Source: NY Times.
Dr. Eric Topol is only half joking when he says the smartphone is the future of medicine — because most of his patients already seem “surgically connected” to one.
A blood pressure cuff from Withings works with an iPhone or iPad to track blood pressure over time and can send the data to a Web site.
But he says in all seriousness that the smartphone will be a sensor that will help people take better control of their health by tracking it with increasing precision. His book, “The Creative Destruction of Medicine,” lays out his vision for how people will start running common medical tests, skipping office visits and sharing their data with people other than their physicians.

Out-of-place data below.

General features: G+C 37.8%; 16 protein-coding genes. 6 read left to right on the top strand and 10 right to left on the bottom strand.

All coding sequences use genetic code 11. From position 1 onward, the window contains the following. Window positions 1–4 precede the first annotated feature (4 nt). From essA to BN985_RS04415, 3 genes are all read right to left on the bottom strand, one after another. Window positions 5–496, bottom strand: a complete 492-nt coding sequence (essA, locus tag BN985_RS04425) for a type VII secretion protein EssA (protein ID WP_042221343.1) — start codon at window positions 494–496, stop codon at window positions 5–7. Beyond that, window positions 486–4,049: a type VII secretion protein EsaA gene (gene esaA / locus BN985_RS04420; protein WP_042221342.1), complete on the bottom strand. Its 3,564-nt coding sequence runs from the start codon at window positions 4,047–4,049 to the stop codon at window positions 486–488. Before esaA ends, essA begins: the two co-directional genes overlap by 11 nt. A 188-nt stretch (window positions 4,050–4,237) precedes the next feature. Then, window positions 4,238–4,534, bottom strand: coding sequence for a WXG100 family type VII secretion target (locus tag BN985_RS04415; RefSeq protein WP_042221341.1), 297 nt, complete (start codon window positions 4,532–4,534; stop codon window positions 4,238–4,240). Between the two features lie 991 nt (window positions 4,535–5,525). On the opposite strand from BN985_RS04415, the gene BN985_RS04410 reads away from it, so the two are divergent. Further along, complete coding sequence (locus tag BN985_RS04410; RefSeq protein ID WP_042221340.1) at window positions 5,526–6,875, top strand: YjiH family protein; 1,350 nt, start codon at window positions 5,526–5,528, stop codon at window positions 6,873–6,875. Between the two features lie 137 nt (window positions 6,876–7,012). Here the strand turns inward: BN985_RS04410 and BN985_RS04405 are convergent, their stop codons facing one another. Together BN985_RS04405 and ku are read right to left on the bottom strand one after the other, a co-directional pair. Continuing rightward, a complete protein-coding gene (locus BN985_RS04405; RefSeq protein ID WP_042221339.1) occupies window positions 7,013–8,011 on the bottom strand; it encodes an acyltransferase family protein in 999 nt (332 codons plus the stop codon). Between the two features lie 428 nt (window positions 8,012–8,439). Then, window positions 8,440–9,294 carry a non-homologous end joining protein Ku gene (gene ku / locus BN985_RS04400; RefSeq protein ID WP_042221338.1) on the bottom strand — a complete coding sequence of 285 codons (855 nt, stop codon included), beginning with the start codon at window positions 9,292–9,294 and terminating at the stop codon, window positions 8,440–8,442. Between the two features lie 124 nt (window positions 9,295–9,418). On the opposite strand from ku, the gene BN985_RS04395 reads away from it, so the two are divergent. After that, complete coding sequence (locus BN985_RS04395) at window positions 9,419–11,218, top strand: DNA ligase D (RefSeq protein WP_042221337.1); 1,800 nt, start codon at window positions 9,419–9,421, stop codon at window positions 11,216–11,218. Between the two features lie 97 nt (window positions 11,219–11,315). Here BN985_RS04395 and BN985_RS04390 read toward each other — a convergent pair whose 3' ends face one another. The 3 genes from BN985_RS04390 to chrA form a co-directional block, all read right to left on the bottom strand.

Dr. Topol, a cardiologist and director of Scripps Translational Science Institute in La Jolla, Calif., is already seeing signs of this as companies find ways to hook medical devices to the computing power of smartphones. Devices to measure blood pressure, monitor blood sugar, hear heartbeats and chart heart activity are already in the hands of patients. More are coming.
He acknowledges that some doctors are skeptical of these devices. “Of course, the medical profession doesn’t like D.I.Y. anything,” he said. “There are some really progressive digital doctors who are recognizing the opportunities here for better care and prevention, but most are resistant to change.”
Dr. Topol may be right about the caution in the industry, but he is far from the only person with this vision. Apple was promoting the iPhone as a platform for medical devices in 2009. An entire marketplace is evolving that marries the can-do attitude of hacking devices with the fervor of the wellness movement.